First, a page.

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French Open preview

Deep Dive

May 22, 2022

📗 The history

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The first French Open, originally known as the Championnat de France, was held in 1891, but was only open to male members of French tennis clubs. Luckily, the organizers quickly realized their mistake and introduced a women’s singles tournament in 1897.

  • The 1925 event was the first to welcome international competitors, though French nationals still won that year: René Lacoste (yes, that René Lacoste) and “La Divine” Suzanne Lenglen.
  • The win marked Lenglen’s fifth of her six career Championnat titles. No wonder they named the trophy after her.

The Championnat was played in various locations throughout the early years, but, ever since 1928, it’s been played at the iconic Stade Roland-Garros (named for French aviator Roland Garros) in Paris, France.

  • The tournament finally became known as the French Open in 1968, when it officially “opened” to both amateurs and professionals. The French still like to refer to it as Roland-Garros, but whatever you call it one thing’s for sure — c’est magnifique.


✏️ The details

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The French Open runs from late May to early June and features 128 women’s and men’s singles players competing through seven single-elimination rounds. The fête will culminate in the women’s singles final on June 4th and the men’s on June 5th.

  • But wait, there’s more. There’ll also be 64 men’s and women’s doubles pairs in action, along with 32 mixed team duos. Lucky us.

As for prize money, after being reduced for two years, the pot is returning to its pre-pandemic levels — a grand total of €43.6 million (~$46.1 million USD) is on the line, with both the men’s and women’s singles winners taking home €2.2 million (~$2.3 million USD).

  • For context: the French Open was the last Grand Slam to reach full gender pay parity after finally making the move in 2007. About damn time.


🎾 The playing surface

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The most unique aspect of the French Open is the surface it’s played on — clay. Yes, a few other tourneys are also played on clay courts, but the French Open is the only Grand Slam to use the surface.

  • Hard-surface courts result in true bounces and fast play, but clay tends to slow the ball down. Players with more finesse and strategy to their game tend to perform better on clay than those who rely on power.

And you can’t discuss the clay surface without mentioning the aptly named “King of Clay,” Rafael Nadal. The Spaniard boasts an astonishing 105-3 match record at the French Open, punctuated by a record 13 titles at the Grand Slam. Dominance.


💪 Women to watch

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Iga Świątek: It’s hard to overstate just how masterful the aforementioned Świątek has been. She’s lost only five sets throughout her 28-match win streak, which dates back to February. And she’s no stranger to making history at Roland-Garros — her 2020 victory made her the first Polish player to win a Grand Slam singles event.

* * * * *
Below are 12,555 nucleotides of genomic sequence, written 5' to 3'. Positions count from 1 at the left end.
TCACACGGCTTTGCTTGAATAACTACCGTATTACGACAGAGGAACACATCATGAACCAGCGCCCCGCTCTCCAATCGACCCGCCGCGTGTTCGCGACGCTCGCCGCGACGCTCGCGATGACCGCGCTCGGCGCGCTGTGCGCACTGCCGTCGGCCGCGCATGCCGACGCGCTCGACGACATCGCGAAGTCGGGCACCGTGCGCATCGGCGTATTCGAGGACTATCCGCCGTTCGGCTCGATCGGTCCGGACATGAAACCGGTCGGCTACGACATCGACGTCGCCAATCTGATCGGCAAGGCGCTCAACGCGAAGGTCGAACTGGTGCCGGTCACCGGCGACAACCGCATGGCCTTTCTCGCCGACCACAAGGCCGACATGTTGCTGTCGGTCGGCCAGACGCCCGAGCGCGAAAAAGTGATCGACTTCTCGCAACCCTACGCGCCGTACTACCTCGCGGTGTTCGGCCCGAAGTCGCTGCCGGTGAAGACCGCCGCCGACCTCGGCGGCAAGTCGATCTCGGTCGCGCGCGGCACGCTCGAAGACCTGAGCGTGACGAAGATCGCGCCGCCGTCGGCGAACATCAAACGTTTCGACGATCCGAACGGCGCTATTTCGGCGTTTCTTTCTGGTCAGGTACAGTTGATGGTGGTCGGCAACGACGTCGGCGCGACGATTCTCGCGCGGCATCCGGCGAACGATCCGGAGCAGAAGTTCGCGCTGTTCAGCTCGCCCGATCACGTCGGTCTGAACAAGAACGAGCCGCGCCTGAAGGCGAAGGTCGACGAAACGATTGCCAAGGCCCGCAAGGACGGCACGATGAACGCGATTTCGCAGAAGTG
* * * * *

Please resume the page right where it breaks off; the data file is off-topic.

Simona Halep: Don’t let her early exits in recent tourneys fool you — Halep knows how to compete on the biggest stage. She already has a 2018 French Open title under her belt, plus two other finals appearances. It’ll be tough to knock off Świątek, but if anyone can do it, it’s Halep.

Ons Jabeur: Jabeur is having a 2022 to remember. She recently rose to No. 6 in the world rankings, her highest ever, after becoming the first Arab and African player to win a WTA 1000 title with this month’s Madrid Open victory. And she followed it up with an impressive run to the Italian Open finals. Just the beginning.

Barbora Krejčíková: The current world No. 2, Krejčíková became the third unseeded woman in five years to win at Roland-Garros with a resilient victory last year. But her 2022 season has been tough — she hasn’t competed since February due to an elbow injury, missing the clay season entirely. Does she have another surprising run up her sleeve?


👊 Men to watch

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Rafael Nadal: But of course. As mentioned, Nadal is in the hunt for a record-extending 14th French Open title and his second Grand Slam win of the year (after setting a record for the most men’s Grand Slams won with his Australian Open victory in January). That said, it won’t be easy, as he’s contending with a handful of injuries.

Novak Djokovic: After a controversial start to the year, Djokovic has returned to form on the clay courts, advancing to the Madrid Open semis and winning the Italian Open earlier this month. If he can defend his 2021 title, he’ll re-tie Nadal for most career men’s Grand Slam titles. Oh yeah, and they could square off as early as the quarter-finals. Spicy.

Carlos Alcaraz: The 19-year-old burst onto the scene this year, winning two Masters 1000 titles, including the recent Madrid Open, where he defeated Nadal in the quarter-finals and then Djokovic in an epic semifinal clash. Have to beat the best to be the best.

Stefanos Tsitsipas (pronounced see-see-PAS): Last year’s runner-up, the world No. 4 is still in the hunt for his elusive first Grand Slam title. And the 23-year-old might be peaking at just the right time as he reached the finals of last week’s Italian Open. But can he make it over that plateau in Paris?


🎥 How to tune in

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The fun began early this morning and will continue with daily tennis over the next two weeks. Follow the full schedule here and tune in on NBC in the U.S. and TSN in Canada. Serve it up.